Otis Mayberry and Mount Airy town drunk impersonator guilty of blocking sidewalk, Otis handcuffed taken to jail and fined, Andy Griffith show world gone
“Now here at the Rock we have two rules. Memorize them until you can say them in your sleep. Rule number one: obey all rules. Rule number two: no writing on the walls.”…Barney Fife
“When a man carries a gun all the time, the respect he thinks he’s getting might really be fear. So I don’t carry a gun because I don’t want the people of Mayberry to fear a gun. I’d rather they respect me.”…Sheriff Andy Taylor
In the old days of the Andy Griffith Show, of growing up in NC and the days long gone by of common sense and smaller government, Otis, or anyone else violating a minor infraction of the law which didn’t really hurt anybody, would have been mildly chastised and left alone. You know, since no harm was done.
It all started with Andy Griffith endorsing Obamacare. Well not really, but symbolically yes. Barn, Barney Fife would have issued a warning ticket or worst case arrested Otis and brought him before Andy. Andy would have applied common sense, small government reasoning and let Otis go.
Not anymore. Welcome to the age of big government and big brother.
From the Greensboro News & Record February 18, 2012.
“‘Otis’ town drunk impersonator guilty of blocking sidewalk”
“A man known for portraying Otis the town drunk in downtown Mount Airy was found guilty Friday of obstructing a city sidewalk.
James E. Slate, 64, was fined $50 for the ordinance violation by Judge Chuck Neaves after a hearing in Surry District Court.
However, Slate filed a notice of appeal through his attorney, Erik R. Ashman, which paves the way for the case to be tried in front of a jury in Superior Court.
Slate’s arrest last April by Mount Airy police has brought widespread attention, given its tie-in to Mayberry and his frequent appearances as Otis. This usually includes wearing a seersucker suit and hat and carrying props such as a moonshine jug and set of jail keys.
The Otis impersonator was handcuffed and taken to the Surry County Jail in Dobson after what police have described as repeat violations of a nearly 50-year-old municipal ordinance that prohibits placing items on walkways in front of downtown stores.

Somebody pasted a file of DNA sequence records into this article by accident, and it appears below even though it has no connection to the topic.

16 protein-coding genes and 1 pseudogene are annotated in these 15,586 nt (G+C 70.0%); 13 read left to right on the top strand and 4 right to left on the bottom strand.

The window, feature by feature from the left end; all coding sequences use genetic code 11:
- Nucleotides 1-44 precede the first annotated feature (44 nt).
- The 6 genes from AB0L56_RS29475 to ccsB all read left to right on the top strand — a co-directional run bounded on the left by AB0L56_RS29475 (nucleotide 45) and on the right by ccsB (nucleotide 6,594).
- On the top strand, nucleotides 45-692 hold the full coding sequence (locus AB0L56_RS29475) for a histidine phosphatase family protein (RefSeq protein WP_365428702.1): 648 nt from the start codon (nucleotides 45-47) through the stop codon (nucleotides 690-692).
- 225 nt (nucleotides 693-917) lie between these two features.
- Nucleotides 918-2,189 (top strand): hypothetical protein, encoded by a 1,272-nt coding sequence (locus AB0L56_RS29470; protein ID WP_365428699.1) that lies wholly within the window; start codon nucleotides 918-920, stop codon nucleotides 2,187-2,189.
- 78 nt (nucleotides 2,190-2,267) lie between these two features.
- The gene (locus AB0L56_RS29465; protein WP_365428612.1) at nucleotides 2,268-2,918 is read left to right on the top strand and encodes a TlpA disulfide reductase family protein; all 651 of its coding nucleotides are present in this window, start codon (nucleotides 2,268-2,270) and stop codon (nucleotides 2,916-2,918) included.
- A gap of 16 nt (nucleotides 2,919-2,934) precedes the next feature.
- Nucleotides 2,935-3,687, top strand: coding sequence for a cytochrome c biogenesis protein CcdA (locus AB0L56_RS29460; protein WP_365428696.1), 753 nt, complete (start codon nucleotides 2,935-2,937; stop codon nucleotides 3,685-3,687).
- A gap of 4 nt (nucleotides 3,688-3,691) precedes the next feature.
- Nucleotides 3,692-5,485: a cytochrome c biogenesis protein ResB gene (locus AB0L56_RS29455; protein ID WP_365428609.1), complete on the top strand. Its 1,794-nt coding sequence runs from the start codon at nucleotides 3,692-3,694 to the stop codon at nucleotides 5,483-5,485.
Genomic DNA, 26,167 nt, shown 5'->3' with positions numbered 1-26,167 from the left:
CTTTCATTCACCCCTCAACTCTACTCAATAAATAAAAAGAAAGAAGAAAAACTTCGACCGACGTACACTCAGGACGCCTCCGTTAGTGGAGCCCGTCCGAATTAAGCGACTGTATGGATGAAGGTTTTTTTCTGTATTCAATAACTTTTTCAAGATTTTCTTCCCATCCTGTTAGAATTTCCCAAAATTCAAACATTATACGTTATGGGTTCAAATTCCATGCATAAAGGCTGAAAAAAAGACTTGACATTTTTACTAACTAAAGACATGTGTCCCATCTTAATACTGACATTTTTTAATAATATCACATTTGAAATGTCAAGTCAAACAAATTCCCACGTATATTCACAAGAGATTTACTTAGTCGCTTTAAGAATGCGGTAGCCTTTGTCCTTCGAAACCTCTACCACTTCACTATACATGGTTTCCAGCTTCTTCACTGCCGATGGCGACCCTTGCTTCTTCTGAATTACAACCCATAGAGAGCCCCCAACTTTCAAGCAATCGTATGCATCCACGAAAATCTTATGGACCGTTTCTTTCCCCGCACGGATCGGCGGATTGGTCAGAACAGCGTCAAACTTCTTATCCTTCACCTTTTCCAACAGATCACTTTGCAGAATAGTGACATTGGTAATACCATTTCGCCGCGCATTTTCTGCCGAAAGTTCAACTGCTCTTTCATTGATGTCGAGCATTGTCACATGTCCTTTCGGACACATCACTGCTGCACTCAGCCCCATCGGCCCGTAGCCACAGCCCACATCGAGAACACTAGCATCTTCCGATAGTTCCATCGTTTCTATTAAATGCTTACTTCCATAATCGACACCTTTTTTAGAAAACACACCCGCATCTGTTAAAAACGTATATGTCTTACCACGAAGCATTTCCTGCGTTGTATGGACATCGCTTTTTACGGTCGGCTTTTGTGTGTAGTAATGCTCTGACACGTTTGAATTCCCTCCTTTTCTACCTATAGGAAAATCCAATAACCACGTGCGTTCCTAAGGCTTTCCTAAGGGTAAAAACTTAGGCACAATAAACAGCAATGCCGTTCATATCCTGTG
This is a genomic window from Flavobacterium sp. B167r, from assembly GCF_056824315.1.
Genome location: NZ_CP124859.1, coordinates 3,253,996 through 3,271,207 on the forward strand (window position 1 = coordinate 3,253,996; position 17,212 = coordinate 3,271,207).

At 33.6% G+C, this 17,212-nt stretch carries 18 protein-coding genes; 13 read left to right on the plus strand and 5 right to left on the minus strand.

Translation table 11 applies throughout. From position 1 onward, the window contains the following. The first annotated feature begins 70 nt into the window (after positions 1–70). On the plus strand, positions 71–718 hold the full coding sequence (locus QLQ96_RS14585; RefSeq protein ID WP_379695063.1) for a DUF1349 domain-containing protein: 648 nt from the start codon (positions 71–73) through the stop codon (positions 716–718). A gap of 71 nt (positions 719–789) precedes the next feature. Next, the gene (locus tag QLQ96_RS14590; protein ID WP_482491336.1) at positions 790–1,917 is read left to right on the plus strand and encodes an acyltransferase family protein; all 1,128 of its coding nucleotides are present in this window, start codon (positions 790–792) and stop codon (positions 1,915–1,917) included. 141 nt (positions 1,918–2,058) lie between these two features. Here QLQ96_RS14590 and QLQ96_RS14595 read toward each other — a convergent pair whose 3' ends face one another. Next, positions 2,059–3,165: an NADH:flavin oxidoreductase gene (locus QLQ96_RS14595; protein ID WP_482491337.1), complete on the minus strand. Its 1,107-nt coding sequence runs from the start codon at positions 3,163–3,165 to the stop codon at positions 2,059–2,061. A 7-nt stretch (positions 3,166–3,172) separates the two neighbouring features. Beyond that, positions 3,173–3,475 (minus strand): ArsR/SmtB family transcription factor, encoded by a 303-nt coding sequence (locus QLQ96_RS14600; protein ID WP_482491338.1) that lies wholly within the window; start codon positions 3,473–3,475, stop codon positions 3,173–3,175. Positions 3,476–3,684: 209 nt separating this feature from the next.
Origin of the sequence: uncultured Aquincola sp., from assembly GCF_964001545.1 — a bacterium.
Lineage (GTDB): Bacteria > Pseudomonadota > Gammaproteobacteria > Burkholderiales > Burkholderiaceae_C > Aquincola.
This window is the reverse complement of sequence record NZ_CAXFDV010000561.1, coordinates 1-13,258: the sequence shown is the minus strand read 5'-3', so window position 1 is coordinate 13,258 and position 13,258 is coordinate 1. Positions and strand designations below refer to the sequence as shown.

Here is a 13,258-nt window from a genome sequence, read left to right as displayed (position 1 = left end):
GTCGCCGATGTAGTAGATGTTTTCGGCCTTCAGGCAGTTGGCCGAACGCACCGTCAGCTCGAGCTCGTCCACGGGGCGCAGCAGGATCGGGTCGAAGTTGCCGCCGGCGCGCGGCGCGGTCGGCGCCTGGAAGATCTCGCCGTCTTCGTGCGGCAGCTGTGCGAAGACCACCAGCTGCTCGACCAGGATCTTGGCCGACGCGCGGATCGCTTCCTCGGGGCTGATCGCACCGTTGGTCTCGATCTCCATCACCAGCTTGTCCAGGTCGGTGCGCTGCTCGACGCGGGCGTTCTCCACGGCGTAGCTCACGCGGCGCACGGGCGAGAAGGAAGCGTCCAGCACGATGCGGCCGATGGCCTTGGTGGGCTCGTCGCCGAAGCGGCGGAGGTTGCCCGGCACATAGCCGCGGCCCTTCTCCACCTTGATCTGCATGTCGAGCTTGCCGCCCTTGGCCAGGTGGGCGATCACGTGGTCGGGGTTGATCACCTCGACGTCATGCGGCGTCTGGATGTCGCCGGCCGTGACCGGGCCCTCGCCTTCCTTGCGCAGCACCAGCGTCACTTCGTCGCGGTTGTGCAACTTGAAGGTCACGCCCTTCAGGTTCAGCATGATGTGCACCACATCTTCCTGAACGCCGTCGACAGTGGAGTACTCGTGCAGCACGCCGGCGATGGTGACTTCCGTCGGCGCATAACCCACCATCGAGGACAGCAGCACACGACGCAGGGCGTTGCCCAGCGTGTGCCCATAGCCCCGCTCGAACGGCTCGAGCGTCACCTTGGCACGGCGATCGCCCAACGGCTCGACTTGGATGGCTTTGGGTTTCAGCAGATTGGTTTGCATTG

They specifically cited the presence of a checkerboard, table and chairs on the sidewalk in front of Slate’s son’s store, where Slate — himself a former city policeman and a disabled veteran — often plays checkers with tourists. But police have said he wasn’t playing the game or dressed as Otis at the time of his arrest and that Slate ignored multiple warnings to remove the items.
The table was against the building and stuck out less than a foot.
In District Court Friday, Ashman argued vigorously that defined distances of where walkways end in relation to a building are unclear and the city ordinance is too broad. He produced a tax map showing that the property line of the Slate store stretches 10 feet from the building. The attorney said Slate didn’t obstruct anyone, and asked that the case be dismissed.
However, the judge — in finding Slate guilty — indicated the ordinance was clear-cut on the matter of items placed on public sidewalks, according to Slate. And Neaves said he had no choice but to render that verdict although he considered the violation to be minor.
Slate said he pondered whether to appeal the case, since the $50 fine represents a “cheap” way to end the matter that had come to court six times previously and been continued on each occasion for varying reasons. The man who portrays Otis said his reasoning in having a notice of appeal filed was that the case is not about money, but principle.”
Perhaps we need to yell “Citizens arrest citizens arrest” at Obama.